For the read wheel; buddy has a lift, I use it for major stuff. For quick work, I have a 6-ton floor jack from HF. I have to stand the beast up a little to get it under the low frame rail, then a 1x4 on the jack under the other frame rail. This stands the bike up straight, and gets one or the other wheel about an inch off the ground. I do this for accessory adjustment, tuning, fiddling, etc.
 

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Discussion Starter #13
Thanks HawkWolf I just got it Saturday and feels just a bit too soft for my liking.
 

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I felt the same. Unfortunately, I feel like it could use more damping. It still bounces a bit too much. It is TONS better set full firm.

In the front, I pumped out the 5w oil with an oil extractor, and replaced with 15w. That is much better as well. Eventually, I will get a new shock and progressive front springs.
 

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with the Roadstar, I leave on side stand & use car jack to raise the rear wheel high enough to slip out from under the exhaust, was much easier than from underneath with a bike lift.
Have not tried it on the Nomad yet, but with care, it is worth a try
 

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Advice on the harbour freight lifts. Some will drop fast if you try to let it down slow, push the release all at once and it drops slower. A friend has one, scared the h#ll out of me the 1st time I used it. Thouht I was going to drop the bike off the jack.


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Advice on the harbour freight lifts. Some will drop fast if you try to let it down slow, push the release all at once and it drops slower. A friend has one, scared the h#ll out of me the 1st time I used it. Thouht I was going to drop the bike off the jack.


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That's so true. They really designed the release mechanism ass-backwards! You've got to stomp on it!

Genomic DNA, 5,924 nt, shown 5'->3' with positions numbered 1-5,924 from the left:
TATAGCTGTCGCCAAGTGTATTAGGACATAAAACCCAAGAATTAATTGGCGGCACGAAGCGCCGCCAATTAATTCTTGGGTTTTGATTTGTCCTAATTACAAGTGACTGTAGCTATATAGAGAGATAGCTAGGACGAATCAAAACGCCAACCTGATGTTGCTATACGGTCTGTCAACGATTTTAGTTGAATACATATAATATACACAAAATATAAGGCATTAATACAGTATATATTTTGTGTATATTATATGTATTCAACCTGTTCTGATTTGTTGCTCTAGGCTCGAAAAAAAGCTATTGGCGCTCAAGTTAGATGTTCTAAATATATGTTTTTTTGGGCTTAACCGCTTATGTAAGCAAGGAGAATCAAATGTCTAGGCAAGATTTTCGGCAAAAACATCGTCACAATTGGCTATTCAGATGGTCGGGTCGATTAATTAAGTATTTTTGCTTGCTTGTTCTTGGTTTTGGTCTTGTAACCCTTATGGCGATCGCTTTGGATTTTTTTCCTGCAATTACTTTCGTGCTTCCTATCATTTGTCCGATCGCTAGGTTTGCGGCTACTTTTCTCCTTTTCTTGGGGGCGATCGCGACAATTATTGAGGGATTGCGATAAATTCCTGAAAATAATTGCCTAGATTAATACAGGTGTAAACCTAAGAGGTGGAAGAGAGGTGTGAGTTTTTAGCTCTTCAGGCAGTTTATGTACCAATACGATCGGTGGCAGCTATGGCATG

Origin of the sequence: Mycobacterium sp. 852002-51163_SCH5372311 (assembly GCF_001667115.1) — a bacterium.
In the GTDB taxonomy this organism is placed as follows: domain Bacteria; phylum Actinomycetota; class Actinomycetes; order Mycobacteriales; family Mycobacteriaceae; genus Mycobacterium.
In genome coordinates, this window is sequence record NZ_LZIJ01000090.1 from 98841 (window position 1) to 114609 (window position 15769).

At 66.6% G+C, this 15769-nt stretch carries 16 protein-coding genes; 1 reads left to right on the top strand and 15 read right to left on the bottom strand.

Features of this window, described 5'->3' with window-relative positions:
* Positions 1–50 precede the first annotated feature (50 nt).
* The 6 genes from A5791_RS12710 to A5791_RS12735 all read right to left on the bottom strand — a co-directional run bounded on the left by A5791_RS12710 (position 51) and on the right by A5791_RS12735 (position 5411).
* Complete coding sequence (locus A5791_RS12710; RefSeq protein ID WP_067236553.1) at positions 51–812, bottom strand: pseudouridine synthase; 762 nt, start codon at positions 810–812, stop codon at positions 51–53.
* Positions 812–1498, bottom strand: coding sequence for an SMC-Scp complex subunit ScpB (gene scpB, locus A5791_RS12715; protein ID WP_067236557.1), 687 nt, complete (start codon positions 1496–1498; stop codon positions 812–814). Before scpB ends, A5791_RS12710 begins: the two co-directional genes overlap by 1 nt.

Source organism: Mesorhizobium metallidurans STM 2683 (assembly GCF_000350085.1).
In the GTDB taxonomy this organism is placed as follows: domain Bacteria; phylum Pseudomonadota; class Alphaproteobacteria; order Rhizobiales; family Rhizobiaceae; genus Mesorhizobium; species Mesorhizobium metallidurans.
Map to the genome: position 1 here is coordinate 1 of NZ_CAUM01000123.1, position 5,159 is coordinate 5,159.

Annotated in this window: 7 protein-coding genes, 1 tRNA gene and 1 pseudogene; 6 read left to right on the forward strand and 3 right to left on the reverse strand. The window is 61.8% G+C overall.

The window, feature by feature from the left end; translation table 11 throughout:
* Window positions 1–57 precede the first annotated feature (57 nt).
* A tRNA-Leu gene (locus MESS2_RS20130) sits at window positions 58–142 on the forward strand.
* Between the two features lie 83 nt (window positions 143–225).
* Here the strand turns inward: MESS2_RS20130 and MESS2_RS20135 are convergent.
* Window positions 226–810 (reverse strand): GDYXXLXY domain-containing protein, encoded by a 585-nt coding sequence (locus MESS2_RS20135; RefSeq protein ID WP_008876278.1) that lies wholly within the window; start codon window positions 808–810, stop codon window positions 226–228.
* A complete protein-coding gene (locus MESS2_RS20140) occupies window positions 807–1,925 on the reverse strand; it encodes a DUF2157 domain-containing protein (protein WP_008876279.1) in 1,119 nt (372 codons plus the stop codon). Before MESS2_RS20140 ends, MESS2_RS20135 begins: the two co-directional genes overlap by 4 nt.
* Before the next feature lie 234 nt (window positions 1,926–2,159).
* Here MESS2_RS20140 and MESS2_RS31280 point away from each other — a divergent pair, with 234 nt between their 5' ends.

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Advice on the harbour freight lifts. Some will drop fast if you try to let it down slow, push the release all at once and it drops slower. A friend has one, scared the h#ll out of me the 1st time I used it. Thouht I was going to drop the bike off the jack.


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that's true.. and so odd.

Push drop lever slowly (half way) and it drops fast.

Push drop level all the way down, and it's a more controlled drop.

but.. you will wanna hold on to that bike firm as your lowering it.

I always lift it from the non-pipe side. Don't want anything banging the pipes. The kickstand is usually down the entire time it's up on the lift (the lift will actually be in the way if you try to move the kickstand, so you have to plan ahead if you want it that way).

anyways, so when I lower it down, I'm standing next to the bike, left hand on handle bar, right hand stretch across the bike and gripping the frame. Kind of pressing the bike between my thigh and my hand.

As I drop it, I'm pulling it somewhat toward me, and making sure it leaning towards the kickstand.

I learned pretty quick to do that. I'm a big guy; 6'3 250lbs. But the bike is a heavy mother when your dropping it and it starts to lean away from the kickstand.